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Brown v. Stonebridge Life Ins. Co.

Court of Appeals of Illinois, Third District

May 30, 2013

THOMAS W. BROWN, JR., and DAWN BALICKI, Special Administrator of the Estate of Margaret Jane Brown, Deceased, Plaintiffs-Appellants,
v.
STONEBRIDGE LIFE INSURANCE COMPANY, a Foreign Corporation, and MONUMENTAL LIFE INSURANCE, a Foreign Corporation, Defendants-Appellees.

Appeal from the Circuit Court of the 13th Judicial Circuit, No. 09-CH-388 La Salle County, Illinois, Honorable Joseph P. Hettel, Judge Presiding.

PRESIDING JUSTICE WRIGHT delivered the judgment of the court, with opinion, Justices McDade and O'Brien concurred in the judgment and opinion.

OPINION

WRIGHT, PRESIDING JUSTICE.

¶ 1 Plaintiffs Thomas W. Brown, Jr., and Dawn Balicki (collectively plaintiffs) brought an action for declaratory relief against defendants Stonebridge Life Insurance Co. (Stonebridge Life) and Monumental Life Insurance Co. (Monumental Life) asking the trial court to declare that each defendant was liable to pay benefits, to plaintiffs, under accidental death insurance policies issued to their mother, Margaret Jane Brown (Brown). Defendants each moved for summary judgment based on the medical treatment exclusion of their respective policies.

¶ 2 After finding Brown's death arose from the ongoing medical treatment for lower back pain, the court granted summary judgment for each defendant and dismissed the cause of action with prejudice. Plaintiffs appeal the court's decision to grant summary judgment for each defendant. We affirm.

¶ 3 BACKGROUND

¶ 4 On June 4, 2002, Brown enrolled in a group accidental death insurance plan through Monumental Life and named her daughter, appellant Dawn Balicki as the beneficiary. Monumental Life issued a certificate of insurance to Brown, effective June 12, 2002, providing the terms, conditions, limitations, and exclusions for accidental death and dismemberment benefits in the amount of $25, 000.

¶ 5 On February 24, 2004, Brown applied for additional accidental death coverage with Stonebridge Life, also for $25, 000. Stonebridge Life issued a certificate of insurance to Brown that provided the terms, conditions, limitations, and exclusions for accidental death and dismemberment benefits with an effective date of March 2, 2004, and named both her children, Dawn and Thomas Brown, Jr., as the beneficiaries. These policies remained in effect at the time of Brown's death on December 20, 2007.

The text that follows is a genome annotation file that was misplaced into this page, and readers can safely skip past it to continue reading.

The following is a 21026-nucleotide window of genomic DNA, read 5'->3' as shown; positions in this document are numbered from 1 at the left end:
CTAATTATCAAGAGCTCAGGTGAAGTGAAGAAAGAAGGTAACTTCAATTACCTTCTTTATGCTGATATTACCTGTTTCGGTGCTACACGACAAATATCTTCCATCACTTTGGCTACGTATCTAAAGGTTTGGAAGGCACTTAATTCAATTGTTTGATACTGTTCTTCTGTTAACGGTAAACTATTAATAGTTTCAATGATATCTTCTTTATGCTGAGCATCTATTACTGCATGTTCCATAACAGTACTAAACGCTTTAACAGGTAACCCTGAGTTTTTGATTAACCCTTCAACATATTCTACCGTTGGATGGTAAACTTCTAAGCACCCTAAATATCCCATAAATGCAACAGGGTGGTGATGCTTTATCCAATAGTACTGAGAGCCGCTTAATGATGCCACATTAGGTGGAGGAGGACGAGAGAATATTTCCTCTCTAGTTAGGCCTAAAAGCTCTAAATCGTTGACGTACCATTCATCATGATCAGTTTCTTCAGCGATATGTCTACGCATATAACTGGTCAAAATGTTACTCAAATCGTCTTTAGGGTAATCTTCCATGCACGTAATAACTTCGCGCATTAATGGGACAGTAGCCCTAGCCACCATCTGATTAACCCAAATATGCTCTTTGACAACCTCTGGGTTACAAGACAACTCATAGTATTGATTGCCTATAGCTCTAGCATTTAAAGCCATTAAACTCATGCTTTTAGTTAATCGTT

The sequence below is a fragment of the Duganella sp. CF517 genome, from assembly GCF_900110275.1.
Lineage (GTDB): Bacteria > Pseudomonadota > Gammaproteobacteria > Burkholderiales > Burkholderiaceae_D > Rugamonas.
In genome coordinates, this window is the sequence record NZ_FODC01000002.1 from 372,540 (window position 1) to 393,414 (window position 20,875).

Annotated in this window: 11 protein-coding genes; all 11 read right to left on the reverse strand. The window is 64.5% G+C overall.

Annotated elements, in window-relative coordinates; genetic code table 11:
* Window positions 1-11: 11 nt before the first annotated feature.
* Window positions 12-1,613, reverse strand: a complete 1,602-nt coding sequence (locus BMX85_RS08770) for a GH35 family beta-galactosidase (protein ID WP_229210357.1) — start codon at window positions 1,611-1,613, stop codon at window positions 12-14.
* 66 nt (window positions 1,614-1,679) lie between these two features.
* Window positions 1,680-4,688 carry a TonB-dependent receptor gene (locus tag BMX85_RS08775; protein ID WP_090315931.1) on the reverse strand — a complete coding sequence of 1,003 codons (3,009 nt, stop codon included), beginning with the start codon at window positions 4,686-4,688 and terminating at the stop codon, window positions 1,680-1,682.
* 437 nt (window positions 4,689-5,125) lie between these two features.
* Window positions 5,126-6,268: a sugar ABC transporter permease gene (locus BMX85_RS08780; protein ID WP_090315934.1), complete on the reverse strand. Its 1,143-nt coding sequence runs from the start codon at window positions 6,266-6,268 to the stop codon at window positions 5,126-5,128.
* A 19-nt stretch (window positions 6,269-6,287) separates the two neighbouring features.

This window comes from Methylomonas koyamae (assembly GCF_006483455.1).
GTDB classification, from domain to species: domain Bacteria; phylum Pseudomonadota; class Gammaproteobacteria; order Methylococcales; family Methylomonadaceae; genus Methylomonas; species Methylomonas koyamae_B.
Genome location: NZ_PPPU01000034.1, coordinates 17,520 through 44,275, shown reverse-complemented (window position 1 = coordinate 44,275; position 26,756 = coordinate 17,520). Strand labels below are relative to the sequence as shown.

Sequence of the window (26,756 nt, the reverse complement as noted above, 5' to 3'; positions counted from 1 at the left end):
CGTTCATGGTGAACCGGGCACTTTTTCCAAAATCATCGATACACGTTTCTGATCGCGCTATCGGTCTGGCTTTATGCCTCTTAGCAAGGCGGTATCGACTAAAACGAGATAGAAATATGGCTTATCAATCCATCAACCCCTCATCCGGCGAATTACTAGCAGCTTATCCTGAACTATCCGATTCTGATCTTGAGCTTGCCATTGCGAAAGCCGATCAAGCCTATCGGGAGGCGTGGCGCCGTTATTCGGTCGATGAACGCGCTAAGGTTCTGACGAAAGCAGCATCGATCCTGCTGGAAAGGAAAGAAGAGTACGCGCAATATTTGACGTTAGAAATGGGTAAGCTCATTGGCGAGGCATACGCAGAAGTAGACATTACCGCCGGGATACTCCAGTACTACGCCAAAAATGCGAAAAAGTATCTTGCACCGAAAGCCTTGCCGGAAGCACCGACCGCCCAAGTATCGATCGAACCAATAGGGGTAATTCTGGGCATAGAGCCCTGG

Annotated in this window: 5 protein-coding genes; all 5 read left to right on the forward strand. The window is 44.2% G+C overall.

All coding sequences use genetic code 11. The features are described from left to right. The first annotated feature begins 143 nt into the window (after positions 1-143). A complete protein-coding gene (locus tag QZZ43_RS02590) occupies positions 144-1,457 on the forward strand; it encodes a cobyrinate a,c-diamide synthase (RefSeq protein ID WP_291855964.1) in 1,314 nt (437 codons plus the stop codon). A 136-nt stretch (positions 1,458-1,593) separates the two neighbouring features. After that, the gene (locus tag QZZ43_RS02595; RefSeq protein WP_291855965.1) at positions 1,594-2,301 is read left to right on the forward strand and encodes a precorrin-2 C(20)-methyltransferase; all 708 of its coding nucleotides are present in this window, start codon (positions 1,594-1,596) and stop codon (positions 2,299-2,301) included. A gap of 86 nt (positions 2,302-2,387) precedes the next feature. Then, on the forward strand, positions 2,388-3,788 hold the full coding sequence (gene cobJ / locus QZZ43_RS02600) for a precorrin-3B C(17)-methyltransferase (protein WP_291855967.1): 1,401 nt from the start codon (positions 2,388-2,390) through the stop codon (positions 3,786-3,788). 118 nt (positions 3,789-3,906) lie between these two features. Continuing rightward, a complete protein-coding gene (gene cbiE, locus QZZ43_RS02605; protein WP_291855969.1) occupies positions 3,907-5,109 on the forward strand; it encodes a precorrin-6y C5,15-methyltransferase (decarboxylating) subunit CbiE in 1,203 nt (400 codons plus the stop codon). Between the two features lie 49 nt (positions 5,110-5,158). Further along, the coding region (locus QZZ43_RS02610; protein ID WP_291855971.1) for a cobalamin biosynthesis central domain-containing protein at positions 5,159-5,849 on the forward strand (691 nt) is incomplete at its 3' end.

¶ 6 Brown suffered from a history of chronic low back pain and had undergone three spine surgeries since 1999. From March 15, 2004, through October 18, 2007, Dr. Maria Pilar Estilo provided medical treatment to Brown for her chronic back pain, including administering epidural steroid injections and prescribing various types of narcotic pain medications. In 2005, Dr. Estilo prescribed a Fentanyl patch, a pain medication, and gradually increased the dosage of Brown's Fentanyl patch from June 2005 through October 2006. The prescribed dosage, as of October 26, 2006, was 125 micrograms per hour. On October 18, 2007, Dr. Estilo examined Brown and continued the fentanyl patch prescription at the 125 micrograms per hour dosage.

¶ 7 On December 20, 2007, Brown died from "Fentanyl intoxication." The death certificate lists the cause of death as "accidental" fentanyl intoxication, in that Brown"[i]ngested [a] lethal amount of Fentanyl." The autopsy report showed that Brown had two fentanyl patches on her upper back at the time of death, a 100-microgram-per-hour patch and a 25-microgram-per-hour patch. However, Dr. Estilo testified that prior to her death, Brown did not exhibit symptoms indicative of fentanyl intoxication during her last office examination on October 18, 2007 and nothing indicated that Brown was misusing the patch.

¶ 8 In April 2008, plaintiffs presented proof of accidental death to both Monumental Life and Stonebridge Life. Monumental Life responded by letter, on June 24, 2008, claiming their policy did not cover Brown's death because of the sickness and medical treatment exclusions listed in the policy. This letter indicated the autopsy and toxicology reports of the medical examiner showed that Brown's concentration of fentanyl was "9.7 ng/mL, " a level in excess of the amount prescribed by her medical doctor.

¶ 9 Stonebridge Life also responded by letter on June 24, 2008, rejecting plaintiffs' claim for benefits based on Brown's death. The Stonebridge Life letter stated that the exclusions section of the insurance policy barred benefits for injury due to disease or medical treatment. The letter from Stonebridge Life explained that the Brown's death certificate documented death from ingesting a lethal amount of fentanyl (fentanyl intoxication), and the medical examiner's toxicology report revealed the concentration of fentanyl in Brown's system exceeded the amount prescribed by her physician.

¶ 10 On June 4, 2009, plaintiffs filed a complaint for declaratory judgment against Stonebridge Life, in the LaSalle County circuit court, asking the trial court to review the terms of the insurance policy and declare that Stonebridge Life was required to pay the $25, 000 accidental death benefit. Thereafter, on June 22, 2010, plaintiffs filed a second amended complaint for declaratory judgment, against both Stonebridge Life (count I) and Monumental Life (count II) (collectively defendants), asking the trial court to review the terms of the accidental death insurance policies and find that both of the insurance companies were required to pay plaintiffs $25, 000 each under the terms of the policies.[1]

ΒΆ 11 The express language in the Stonebridge Life certificate of insurance includes loss of life as a "loss" under its definitions. The policy further defines injury ...


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